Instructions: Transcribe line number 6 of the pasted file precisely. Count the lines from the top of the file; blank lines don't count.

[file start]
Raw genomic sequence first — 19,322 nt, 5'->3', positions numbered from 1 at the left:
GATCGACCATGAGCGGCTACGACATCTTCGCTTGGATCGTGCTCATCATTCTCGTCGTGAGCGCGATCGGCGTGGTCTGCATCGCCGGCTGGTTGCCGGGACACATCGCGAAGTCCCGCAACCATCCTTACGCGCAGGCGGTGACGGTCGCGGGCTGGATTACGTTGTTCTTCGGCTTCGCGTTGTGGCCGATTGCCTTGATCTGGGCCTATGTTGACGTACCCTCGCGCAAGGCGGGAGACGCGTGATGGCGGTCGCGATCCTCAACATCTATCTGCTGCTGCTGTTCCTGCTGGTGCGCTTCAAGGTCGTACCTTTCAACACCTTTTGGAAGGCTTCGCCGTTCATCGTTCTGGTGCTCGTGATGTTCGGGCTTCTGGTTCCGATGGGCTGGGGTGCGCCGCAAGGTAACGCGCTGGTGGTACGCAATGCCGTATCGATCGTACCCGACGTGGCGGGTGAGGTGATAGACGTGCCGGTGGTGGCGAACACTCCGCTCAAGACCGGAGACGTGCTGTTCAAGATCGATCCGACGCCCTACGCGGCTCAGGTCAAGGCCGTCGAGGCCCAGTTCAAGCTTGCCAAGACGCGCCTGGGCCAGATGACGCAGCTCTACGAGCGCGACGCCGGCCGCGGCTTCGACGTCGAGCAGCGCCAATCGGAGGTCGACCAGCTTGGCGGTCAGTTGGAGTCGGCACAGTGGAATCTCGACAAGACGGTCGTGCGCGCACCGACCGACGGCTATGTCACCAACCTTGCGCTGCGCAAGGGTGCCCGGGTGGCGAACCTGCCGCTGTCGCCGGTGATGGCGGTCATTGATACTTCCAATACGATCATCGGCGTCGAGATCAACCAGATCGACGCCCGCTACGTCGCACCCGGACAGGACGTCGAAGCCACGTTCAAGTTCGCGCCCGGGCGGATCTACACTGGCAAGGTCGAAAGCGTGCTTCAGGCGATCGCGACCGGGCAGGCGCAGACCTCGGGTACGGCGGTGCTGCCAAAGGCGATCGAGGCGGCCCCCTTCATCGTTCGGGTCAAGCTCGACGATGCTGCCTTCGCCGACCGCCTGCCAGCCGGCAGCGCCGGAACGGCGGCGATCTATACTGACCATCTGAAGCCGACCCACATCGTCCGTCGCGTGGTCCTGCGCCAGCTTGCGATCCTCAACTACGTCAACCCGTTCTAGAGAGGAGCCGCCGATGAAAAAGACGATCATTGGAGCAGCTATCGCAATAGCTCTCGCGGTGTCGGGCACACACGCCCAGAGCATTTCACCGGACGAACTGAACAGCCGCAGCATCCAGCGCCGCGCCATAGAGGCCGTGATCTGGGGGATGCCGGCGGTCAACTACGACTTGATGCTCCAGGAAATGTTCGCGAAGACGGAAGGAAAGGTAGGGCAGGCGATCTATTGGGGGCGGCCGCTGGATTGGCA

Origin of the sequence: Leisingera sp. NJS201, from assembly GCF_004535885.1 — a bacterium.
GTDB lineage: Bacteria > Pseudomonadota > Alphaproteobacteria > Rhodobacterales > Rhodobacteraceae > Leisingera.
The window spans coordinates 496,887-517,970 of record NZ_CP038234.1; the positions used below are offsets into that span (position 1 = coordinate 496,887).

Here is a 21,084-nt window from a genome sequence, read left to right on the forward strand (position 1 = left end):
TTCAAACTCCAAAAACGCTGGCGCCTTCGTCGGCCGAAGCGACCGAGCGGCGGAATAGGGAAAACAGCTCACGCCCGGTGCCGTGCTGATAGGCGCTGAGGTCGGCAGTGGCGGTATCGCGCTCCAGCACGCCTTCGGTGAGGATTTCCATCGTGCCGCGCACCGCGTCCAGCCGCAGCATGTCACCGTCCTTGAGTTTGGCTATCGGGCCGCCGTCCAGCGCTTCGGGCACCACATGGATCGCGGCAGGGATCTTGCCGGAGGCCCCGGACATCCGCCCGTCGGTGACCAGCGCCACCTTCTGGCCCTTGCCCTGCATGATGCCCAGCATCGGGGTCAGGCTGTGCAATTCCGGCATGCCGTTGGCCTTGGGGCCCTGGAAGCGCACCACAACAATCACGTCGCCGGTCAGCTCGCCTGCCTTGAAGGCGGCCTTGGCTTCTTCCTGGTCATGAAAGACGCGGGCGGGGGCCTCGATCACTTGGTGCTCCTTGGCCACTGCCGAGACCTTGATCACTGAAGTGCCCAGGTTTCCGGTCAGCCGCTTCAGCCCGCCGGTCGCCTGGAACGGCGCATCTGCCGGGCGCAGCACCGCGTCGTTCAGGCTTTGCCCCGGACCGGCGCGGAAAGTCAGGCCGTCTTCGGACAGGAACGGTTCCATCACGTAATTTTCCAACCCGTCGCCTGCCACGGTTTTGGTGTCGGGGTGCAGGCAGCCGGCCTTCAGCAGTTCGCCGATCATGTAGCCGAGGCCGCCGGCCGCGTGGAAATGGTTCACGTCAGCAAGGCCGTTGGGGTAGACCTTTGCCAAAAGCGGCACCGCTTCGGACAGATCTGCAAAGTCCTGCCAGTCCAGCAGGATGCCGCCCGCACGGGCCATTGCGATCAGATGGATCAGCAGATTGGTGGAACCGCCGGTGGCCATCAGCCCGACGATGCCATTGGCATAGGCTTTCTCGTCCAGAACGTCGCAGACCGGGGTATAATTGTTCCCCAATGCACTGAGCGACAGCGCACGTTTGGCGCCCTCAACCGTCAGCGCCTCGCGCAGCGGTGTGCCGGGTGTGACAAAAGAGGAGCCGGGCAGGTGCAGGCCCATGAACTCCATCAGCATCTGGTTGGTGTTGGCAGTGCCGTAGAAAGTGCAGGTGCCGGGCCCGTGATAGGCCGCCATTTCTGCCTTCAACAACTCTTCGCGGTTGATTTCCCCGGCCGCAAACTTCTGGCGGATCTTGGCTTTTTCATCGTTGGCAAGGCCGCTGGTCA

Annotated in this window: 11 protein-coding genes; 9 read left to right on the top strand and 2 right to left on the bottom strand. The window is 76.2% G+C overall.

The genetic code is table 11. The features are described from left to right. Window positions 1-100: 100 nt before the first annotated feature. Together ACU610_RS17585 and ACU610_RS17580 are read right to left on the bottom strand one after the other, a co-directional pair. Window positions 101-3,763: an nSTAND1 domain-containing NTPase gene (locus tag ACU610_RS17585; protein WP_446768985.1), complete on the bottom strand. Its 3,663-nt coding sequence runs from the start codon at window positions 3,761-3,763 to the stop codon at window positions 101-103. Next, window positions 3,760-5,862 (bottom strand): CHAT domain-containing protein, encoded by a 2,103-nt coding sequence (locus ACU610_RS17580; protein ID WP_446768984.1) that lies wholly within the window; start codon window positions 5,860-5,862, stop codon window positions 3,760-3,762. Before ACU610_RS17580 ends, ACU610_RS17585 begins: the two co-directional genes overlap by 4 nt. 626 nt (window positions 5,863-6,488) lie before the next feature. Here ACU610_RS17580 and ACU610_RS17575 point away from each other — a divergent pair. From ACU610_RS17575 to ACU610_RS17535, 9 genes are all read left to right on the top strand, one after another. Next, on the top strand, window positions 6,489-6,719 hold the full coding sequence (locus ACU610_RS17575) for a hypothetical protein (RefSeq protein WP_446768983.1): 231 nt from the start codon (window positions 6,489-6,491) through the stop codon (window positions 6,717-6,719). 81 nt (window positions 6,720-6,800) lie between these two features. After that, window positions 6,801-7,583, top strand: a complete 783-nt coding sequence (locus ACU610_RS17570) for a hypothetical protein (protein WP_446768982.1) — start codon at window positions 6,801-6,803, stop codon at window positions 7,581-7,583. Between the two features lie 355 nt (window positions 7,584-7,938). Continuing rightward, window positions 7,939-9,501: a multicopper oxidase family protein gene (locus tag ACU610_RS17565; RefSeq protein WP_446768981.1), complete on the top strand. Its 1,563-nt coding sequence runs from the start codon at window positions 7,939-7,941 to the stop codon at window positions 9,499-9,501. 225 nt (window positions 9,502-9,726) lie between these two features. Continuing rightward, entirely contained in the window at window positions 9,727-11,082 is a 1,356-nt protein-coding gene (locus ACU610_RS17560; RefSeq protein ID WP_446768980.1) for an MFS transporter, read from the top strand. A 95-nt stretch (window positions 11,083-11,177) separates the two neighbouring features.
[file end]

Here is a 21,084-nt window from a genome sequence, read left to right on the forward strand (position 1 = left end):